back to article Talking DAB and the future of radio

DAB radio usually gets a flailing from Reg readers, and that was before this summer's "switch-off" controversy. Former FreeView chief Tony Moretta has the job of steering the DAB ship through such controversies as head of the Digital Radio Development Bureau, and here's an extended Q&A with him conducted recently. The …


This topic is closed for new posts.
  1. Maverick

    utter twaddle

    so he says with better reception the audio quality will be better?

    OK, now I'm no radio engineer . . . . so let me ask a question of the clever people on here

    a station broadcasting with a pathetic bit rate (say 96kbps) but with excellent signal strength magically sounds like or better than one with a decent bit rate? (say 256kbps) . . how's that work then?

    seems to me DAB = over promised, under delivered however you spin it, just too niche and will die out . .

  2. Anonymous Coward

    DAB is wank

    DAB sets are more expensive

    Use more power (aren't we all meant to be green?)

    And offer worse reception (analogue gracefully degrades, digital just cops out)

    Quality is often shit

    And what will happen with all the old radios? Landfill? At least an old telly can be plugged into a digital PVR or similar.

    The entire DAB radio system in the UK is a raging cock-up from start to finish. Typical of Labourite, money-grabbing practice.

  3. Anonymous Coward


    This man is deluded. In its current form DAB does NOT work.

    I cannot receive at least two multiplexes it in my home in the centre Birmingham. I cannot receive some of the local commercial services nor the local BBC service. This is a decade or more on from launch. At what point does he propose a satisfactory service?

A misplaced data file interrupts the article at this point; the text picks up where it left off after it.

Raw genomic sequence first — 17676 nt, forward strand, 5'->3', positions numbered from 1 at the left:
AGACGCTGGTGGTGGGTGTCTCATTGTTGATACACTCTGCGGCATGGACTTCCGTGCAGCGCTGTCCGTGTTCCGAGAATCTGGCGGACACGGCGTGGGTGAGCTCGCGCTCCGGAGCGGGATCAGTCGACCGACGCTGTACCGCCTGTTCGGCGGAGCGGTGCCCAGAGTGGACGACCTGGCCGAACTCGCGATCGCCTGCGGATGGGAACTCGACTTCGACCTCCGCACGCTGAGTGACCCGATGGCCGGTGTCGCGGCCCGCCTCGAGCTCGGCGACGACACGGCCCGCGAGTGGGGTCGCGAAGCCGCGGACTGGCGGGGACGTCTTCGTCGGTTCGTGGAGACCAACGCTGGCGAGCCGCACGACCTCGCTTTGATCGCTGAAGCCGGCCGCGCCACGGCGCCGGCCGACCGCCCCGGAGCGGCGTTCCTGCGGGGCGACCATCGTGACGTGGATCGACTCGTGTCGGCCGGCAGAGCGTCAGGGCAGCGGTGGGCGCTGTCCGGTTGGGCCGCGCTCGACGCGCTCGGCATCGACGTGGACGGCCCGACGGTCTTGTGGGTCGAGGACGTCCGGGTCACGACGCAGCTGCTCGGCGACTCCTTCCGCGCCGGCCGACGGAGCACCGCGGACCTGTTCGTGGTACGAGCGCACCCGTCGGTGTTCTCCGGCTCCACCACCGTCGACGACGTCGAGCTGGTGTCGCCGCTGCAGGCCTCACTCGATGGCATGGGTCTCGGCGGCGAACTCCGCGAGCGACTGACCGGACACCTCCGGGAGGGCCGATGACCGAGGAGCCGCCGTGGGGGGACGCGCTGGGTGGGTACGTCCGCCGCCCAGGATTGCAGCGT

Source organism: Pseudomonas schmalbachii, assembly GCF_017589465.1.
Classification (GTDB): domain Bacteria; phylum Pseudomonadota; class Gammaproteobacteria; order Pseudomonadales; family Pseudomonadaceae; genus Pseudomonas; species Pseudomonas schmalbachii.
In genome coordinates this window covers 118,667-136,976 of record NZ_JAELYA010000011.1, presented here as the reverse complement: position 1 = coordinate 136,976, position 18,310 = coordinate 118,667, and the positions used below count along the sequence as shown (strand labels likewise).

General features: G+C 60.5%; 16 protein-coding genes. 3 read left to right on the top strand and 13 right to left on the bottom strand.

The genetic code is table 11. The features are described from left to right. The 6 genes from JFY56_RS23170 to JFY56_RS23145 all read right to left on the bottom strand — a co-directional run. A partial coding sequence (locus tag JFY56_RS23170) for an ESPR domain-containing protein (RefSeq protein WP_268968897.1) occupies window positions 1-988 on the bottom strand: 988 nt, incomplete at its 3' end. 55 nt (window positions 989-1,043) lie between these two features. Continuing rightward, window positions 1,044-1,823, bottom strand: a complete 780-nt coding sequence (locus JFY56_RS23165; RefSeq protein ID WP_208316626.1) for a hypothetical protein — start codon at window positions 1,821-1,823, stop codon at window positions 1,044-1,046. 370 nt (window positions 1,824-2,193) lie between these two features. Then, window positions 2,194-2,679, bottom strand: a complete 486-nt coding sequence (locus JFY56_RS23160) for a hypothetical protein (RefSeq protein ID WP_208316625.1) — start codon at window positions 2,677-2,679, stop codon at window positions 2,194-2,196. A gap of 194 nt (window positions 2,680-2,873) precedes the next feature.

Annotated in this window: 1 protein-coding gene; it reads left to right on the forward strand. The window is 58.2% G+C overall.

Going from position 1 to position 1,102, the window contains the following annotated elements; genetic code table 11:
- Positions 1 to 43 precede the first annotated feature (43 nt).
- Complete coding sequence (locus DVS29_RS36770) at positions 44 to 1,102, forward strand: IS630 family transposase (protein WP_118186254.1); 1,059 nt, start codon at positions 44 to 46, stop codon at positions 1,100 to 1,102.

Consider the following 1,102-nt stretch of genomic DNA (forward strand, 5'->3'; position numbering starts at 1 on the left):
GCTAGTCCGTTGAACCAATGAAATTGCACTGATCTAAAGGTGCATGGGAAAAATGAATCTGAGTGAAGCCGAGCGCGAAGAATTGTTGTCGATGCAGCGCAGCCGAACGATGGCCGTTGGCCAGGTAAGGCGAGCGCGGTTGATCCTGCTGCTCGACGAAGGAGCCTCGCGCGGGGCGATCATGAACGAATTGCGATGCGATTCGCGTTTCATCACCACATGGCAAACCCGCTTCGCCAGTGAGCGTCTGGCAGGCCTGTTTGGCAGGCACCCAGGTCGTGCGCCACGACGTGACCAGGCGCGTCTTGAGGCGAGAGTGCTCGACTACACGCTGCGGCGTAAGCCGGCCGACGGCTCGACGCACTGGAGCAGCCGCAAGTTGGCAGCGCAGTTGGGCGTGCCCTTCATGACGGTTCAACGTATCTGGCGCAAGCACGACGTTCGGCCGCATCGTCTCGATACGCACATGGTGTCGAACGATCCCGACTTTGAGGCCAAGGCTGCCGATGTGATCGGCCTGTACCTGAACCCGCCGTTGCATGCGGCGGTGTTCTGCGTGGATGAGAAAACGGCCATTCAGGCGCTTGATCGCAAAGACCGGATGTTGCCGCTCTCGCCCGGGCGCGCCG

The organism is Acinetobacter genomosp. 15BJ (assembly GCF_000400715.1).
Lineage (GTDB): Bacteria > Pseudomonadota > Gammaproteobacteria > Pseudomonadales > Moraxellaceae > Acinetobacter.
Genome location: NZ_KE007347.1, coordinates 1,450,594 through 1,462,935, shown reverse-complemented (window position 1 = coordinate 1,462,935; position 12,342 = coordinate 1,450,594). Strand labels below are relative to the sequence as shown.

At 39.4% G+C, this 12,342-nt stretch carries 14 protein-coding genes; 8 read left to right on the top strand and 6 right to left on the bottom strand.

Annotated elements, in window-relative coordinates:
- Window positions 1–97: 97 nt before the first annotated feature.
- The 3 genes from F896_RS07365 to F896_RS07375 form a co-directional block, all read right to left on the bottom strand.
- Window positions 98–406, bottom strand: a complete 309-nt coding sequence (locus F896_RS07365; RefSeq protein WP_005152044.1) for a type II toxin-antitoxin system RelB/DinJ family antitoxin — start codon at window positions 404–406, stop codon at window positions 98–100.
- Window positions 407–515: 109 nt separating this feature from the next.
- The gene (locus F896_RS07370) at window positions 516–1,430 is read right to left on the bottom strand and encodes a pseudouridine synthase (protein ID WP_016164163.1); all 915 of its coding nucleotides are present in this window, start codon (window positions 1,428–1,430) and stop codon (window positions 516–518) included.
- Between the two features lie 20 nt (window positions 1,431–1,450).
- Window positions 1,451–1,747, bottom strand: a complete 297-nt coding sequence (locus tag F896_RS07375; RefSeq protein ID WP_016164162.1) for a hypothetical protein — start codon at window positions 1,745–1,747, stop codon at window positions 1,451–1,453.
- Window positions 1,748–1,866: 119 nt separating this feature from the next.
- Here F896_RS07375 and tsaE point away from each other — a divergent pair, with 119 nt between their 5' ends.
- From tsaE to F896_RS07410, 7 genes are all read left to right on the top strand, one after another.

Equally, driving around with (albeit) a portable set proves how flaky the service is.

    DAB was a bad idea at the time - not enough people understood its limitations or where the technology might be improved - and it's not matured with age. Unfortunately we're stuck with it.

    If they switch off FM - and for what, provision of more repetitive and dull music stations overloaded with commercial messages? - then as it stands, a significant proportion of listening will be lost. That is not what the radio industry needs.

    I don't have the time to describe in detail first-hand experience of commercial broadcasters putting out deliberately low-bitrate programming to squeeze in one or two more vanity stations, but I've seen it happen. (Broadcasting a Scottish music station in Birmingham at 64kpbs mono was never a good idea commercially or technically - but it did give a Scottish marketing executive the chance to listen to his home station when working down south... even if it meant lowering the bitrate of one of his Birmingham music stations.)

  4. Ian Ferguson

    Not convinced

    I can buy a pocket-sized FM radio for a pound, in the pound shop. Almost all second hand cars come with FM radios. Many mobile phones do too as the electronics are so basic.

    This almost brings FM into the 'free' mentality of pirated music - why should we pay for a more restrictive service, when we can get what we want for free?

    DAB is going to take a loooong time to take off; I think it's more likely that other data and content networks will replace radio, like Spotify and iPlayer but more evolved.

  5. leeeeeb


    I was an early DAB adopter, and have now abandoned it. The key reason was reception, followed by audio quality. The response on quality seems now to be, to position DAB as the digital option of last resort, after Freeview, Sky, Internet etc.

    My listening now comes from a general purpose wifi radio called a Mac.

  6. Anonymous Coward
    Thumb Down